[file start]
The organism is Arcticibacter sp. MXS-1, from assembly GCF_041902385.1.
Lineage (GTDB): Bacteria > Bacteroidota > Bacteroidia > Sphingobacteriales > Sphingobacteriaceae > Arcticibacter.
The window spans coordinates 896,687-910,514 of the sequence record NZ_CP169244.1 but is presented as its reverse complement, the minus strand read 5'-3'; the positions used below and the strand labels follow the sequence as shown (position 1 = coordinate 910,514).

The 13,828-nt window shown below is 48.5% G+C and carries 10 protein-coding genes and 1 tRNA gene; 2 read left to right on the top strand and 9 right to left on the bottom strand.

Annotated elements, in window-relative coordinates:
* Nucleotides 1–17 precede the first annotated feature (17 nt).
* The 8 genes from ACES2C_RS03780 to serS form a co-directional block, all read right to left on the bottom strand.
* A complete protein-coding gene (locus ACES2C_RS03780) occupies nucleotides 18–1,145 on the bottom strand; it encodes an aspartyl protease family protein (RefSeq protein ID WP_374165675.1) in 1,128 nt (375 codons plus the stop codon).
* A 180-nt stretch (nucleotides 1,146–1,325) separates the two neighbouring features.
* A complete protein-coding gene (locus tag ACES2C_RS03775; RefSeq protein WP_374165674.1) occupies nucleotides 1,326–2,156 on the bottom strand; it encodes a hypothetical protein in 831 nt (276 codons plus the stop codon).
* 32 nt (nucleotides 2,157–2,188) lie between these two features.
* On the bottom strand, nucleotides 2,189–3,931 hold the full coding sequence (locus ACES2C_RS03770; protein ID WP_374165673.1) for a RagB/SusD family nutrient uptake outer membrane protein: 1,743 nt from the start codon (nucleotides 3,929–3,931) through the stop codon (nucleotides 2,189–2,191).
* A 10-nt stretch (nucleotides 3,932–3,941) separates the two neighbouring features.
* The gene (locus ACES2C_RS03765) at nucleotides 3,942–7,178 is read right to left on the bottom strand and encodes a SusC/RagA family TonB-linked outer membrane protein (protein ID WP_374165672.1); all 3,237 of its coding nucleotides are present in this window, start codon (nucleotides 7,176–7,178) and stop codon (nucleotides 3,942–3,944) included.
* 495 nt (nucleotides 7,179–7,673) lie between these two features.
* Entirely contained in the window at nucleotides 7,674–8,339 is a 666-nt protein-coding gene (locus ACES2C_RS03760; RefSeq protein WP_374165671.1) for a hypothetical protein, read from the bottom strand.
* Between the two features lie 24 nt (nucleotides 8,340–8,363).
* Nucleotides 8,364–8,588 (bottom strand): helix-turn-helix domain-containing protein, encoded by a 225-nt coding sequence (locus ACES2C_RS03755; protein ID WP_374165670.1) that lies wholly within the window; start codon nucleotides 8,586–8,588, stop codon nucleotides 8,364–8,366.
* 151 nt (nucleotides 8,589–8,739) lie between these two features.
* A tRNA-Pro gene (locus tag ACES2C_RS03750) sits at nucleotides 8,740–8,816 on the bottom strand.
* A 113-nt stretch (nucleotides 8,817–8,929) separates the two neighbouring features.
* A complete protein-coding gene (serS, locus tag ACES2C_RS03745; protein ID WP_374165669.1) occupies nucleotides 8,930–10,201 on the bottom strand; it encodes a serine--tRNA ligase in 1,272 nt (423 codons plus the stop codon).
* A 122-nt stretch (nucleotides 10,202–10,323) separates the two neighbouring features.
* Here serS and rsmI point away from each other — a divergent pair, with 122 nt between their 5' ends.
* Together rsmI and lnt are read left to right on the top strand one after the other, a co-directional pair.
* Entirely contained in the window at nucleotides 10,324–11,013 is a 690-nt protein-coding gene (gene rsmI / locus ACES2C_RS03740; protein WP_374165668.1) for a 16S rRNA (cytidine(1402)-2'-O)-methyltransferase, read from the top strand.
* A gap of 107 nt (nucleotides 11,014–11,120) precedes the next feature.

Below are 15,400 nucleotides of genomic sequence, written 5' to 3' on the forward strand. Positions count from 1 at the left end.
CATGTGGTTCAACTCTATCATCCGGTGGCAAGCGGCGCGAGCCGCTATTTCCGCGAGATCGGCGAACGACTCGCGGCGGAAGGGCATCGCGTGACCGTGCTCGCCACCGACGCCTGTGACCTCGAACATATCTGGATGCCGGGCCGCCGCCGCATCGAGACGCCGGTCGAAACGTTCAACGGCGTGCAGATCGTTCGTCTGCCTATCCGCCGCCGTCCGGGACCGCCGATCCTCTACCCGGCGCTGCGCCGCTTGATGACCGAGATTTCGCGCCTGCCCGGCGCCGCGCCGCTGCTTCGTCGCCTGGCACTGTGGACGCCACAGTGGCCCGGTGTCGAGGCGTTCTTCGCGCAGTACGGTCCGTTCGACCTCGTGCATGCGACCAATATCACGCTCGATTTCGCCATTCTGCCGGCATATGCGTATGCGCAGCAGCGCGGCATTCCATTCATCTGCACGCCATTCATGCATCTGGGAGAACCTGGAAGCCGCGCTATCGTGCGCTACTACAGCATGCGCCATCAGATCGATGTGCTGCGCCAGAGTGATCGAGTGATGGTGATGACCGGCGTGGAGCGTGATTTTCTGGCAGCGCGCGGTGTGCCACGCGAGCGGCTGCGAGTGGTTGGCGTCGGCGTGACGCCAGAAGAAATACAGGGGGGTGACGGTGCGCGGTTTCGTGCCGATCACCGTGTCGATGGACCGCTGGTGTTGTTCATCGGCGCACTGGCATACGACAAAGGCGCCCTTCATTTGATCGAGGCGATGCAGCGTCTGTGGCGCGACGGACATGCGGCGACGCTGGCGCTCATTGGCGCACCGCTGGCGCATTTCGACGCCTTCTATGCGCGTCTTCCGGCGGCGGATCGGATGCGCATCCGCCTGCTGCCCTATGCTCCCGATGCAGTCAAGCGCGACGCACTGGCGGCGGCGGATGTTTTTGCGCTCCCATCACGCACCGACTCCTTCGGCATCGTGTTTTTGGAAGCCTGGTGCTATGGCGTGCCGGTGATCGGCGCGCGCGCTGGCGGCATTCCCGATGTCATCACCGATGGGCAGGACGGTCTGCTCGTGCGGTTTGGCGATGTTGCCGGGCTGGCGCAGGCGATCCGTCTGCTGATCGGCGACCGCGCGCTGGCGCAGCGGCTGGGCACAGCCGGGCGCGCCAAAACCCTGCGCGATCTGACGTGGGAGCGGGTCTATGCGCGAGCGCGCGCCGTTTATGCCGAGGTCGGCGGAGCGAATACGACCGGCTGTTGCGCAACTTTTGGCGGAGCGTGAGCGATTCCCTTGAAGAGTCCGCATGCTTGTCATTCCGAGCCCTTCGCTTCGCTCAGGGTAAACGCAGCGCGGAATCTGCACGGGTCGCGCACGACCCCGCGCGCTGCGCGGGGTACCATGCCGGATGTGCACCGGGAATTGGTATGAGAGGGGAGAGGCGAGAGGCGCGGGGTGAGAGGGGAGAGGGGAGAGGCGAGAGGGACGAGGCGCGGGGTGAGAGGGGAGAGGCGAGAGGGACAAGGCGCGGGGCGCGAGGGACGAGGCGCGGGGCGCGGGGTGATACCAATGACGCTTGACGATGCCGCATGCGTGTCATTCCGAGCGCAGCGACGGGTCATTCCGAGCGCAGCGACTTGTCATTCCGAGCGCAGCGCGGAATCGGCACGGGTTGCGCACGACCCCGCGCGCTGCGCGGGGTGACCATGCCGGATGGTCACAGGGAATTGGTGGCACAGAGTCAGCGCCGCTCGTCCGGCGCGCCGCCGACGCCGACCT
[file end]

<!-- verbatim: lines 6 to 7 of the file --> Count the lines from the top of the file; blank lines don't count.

* Nucleotides 1–17 precede the first annotated feature (17 nt).
* The 8 genes from ACES2C_RS03780 to serS form a co-directional block, all read right to left on the bottom strand.